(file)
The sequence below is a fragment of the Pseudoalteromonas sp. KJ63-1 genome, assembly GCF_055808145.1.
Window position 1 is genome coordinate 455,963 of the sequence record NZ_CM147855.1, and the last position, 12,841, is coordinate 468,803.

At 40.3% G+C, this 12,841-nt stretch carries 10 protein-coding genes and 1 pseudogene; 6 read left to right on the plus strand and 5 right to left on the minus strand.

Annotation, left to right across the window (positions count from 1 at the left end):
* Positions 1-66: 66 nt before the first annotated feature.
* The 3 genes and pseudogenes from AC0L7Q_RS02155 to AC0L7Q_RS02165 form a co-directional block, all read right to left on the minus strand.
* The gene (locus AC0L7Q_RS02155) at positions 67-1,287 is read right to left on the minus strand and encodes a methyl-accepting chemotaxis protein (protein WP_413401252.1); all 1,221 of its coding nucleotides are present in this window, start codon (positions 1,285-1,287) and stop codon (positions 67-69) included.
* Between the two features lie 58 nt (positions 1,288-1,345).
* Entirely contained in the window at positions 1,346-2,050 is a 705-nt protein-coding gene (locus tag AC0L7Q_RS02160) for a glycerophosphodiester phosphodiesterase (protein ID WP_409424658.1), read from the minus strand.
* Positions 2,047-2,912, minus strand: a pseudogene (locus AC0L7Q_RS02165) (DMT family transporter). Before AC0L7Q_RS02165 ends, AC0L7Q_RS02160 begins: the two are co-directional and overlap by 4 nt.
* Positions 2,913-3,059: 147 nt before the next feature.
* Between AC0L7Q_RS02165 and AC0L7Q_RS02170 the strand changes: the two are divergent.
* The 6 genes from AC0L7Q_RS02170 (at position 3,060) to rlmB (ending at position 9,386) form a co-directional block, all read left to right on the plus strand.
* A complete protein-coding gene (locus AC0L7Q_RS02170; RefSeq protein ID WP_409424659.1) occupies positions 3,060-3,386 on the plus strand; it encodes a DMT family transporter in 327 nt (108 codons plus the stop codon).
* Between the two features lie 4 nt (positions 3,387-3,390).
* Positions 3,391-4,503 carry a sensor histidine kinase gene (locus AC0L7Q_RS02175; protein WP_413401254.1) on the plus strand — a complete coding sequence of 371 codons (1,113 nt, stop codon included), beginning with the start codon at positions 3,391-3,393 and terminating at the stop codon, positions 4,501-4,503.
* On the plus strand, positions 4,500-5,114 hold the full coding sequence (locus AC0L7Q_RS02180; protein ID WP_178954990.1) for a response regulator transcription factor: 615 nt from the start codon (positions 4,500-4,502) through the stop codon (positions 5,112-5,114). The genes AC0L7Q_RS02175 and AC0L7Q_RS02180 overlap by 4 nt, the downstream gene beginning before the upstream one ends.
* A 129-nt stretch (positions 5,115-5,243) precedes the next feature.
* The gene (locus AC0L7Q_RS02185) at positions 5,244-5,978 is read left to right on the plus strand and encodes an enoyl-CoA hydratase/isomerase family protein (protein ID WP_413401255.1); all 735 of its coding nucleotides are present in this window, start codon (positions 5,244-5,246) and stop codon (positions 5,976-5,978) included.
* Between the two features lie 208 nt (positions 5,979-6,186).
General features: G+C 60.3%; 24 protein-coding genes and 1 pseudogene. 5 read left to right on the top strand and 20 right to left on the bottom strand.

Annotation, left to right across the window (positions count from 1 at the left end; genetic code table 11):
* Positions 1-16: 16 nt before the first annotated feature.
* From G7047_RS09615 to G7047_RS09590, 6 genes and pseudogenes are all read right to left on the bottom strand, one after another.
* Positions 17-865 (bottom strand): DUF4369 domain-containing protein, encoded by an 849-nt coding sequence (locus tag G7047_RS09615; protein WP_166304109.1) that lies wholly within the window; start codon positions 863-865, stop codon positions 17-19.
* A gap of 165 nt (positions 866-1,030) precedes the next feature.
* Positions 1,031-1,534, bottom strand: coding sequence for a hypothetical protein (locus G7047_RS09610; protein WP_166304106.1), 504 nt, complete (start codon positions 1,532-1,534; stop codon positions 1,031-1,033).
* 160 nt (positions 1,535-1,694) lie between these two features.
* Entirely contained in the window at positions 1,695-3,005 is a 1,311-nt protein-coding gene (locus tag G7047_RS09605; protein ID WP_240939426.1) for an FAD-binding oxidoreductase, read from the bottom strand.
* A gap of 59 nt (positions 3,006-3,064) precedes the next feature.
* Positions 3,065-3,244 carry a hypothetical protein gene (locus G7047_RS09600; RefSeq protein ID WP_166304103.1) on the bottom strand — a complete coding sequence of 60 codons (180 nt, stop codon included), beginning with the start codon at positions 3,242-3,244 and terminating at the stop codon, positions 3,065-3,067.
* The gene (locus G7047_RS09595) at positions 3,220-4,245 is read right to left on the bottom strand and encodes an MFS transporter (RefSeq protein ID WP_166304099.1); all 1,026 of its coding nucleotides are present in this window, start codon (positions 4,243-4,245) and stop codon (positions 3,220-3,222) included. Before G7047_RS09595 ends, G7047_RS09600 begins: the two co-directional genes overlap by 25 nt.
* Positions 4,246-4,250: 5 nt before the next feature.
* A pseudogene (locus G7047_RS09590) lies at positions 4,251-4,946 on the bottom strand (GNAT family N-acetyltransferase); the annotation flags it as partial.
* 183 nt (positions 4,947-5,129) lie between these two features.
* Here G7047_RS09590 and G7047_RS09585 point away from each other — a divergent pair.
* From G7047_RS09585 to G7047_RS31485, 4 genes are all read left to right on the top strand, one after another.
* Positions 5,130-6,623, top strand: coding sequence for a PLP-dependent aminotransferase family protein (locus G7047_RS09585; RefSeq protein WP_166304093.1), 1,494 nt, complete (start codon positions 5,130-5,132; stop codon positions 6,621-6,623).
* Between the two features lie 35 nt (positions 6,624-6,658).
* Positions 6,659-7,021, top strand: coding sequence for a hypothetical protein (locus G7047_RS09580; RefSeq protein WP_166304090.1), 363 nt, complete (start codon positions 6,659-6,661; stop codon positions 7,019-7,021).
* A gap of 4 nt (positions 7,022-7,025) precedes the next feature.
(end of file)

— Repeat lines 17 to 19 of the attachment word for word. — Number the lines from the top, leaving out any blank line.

* On the plus strand, positions 4,500-5,114 hold the full coding sequence (locus AC0L7Q_RS02180; protein ID WP_178954990.1) for a response regulator transcription factor: 615 nt from the start codon (positions 4,500-4,502) through the stop codon (positions 5,112-5,114). The genes AC0L7Q_RS02175 and AC0L7Q_RS02180 overlap by 4 nt, the downstream gene beginning before the upstream one ends.
* A 129-nt stretch (positions 5,115-5,243) precedes the next feature.
* The gene (locus AC0L7Q_RS02185) at positions 5,244-5,978 is read left to right on the plus strand and encodes an enoyl-CoA hydratase/isomerase family protein (protein ID WP_413401255.1); all 735 of its coding nucleotides are present in this window, start codon (positions 5,244-5,246) and stop codon (positions 5,976-5,978) included.